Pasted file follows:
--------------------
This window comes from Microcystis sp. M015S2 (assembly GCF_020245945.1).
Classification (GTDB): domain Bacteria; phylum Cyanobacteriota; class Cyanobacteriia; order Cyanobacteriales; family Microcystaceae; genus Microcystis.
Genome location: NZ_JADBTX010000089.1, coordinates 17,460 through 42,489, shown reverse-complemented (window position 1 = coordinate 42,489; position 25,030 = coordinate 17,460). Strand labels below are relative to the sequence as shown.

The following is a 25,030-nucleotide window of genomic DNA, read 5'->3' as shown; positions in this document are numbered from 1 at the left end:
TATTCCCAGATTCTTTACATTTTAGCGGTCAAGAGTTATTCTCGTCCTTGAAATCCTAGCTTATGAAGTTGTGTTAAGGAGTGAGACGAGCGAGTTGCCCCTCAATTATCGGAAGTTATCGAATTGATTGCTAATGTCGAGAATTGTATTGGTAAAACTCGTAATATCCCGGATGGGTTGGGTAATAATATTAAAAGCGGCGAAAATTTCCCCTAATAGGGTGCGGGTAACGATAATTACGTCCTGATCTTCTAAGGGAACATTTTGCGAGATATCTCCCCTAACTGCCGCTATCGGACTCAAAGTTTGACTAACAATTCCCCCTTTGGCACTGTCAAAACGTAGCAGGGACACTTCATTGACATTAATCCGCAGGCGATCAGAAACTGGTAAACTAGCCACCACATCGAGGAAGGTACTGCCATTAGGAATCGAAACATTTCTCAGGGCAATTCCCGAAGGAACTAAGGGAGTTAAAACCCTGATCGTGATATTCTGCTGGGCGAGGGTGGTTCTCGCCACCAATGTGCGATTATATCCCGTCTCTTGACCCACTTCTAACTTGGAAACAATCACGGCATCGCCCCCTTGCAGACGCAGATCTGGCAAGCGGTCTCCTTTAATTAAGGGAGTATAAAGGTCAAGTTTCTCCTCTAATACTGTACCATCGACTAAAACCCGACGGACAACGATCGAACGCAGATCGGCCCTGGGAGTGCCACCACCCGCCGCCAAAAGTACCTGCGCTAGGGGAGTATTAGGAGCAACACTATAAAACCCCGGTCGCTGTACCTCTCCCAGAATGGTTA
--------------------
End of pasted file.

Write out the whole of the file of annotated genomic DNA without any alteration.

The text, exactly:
This window comes from Microcystis sp. M015S2 (assembly GCF_020245945.1).
Classification (GTDB): domain Bacteria; phylum Cyanobacteriota; class Cyanobacteriia; order Cyanobacteriales; family Microcystaceae; genus Microcystis.
Genome location: NZ_JADBTX010000089.1, coordinates 17,460 through 42,489, shown reverse-complemented (window position 1 = coordinate 42,489; position 25,030 = coordinate 17,460). Strand labels below are relative to the sequence as shown.

The following is a 25,030-nucleotide window of genomic DNA, read 5'->3' as shown; positions in this document are numbered from 1 at the left end:
TATTCCCAGATTCTTTACATTTTAGCGGTCAAGAGTTATTCTCGTCCTTGAAATCCTAGCTTATGAAGTTGTGTTAAGGAGTGAGACGAGCGAGTTGCCCCTCAATTATCGGAAGTTATCGAATTGATTGCTAATGTCGAGAATTGTATTGGTAAAACTCGTAATATCCCGGATGGGTTGGGTAATAATATTAAAAGCGGCGAAAATTTCCCCTAATAGGGTGCGGGTAACGATAATTACGTCCTGATCTTCTAAGGGAACATTTTGCGAGATATCTCCCCTAACTGCCGCTATCGGACTCAAAGTTTGACTAACAATTCCCCCTTTGGCACTGTCAAAACGTAGCAGGGACACTTCATTGACATTAATCCGCAGGCGATCAGAAACTGGTAAACTAGCCACCACATCGAGGAAGGTACTGCCATTAGGAATCGAAACATTTCTCAGGGCAATTCCCGAAGGAACTAAGGGAGTTAAAACCCTGATCGTGATATTCTGCTGGGCGAGGGTGGTTCTCGCCACCAATGTGCGATTATATCCCGTCTCTTGACCCACTTCTAACTTGGAAACAATCACGGCATCGCCCCCTTGCAGACGCAGATCTGGCAAGCGGTCTCCTTTAATTAAGGGAGTATAAAGGTCAAGTTTCTCCTCTAATACTGTACCATCGACTAAAACCCGACGGACAACGATCGAACGCAGATCGGCCCTGGGAGTGCCACCACCCGCCGCCAAAAGTACCTGCGCTAGGGGAGTATTAGGAGCAACACTATAAAACCCCGGTCGCTGTACCTCTCCCAGAATGGTTA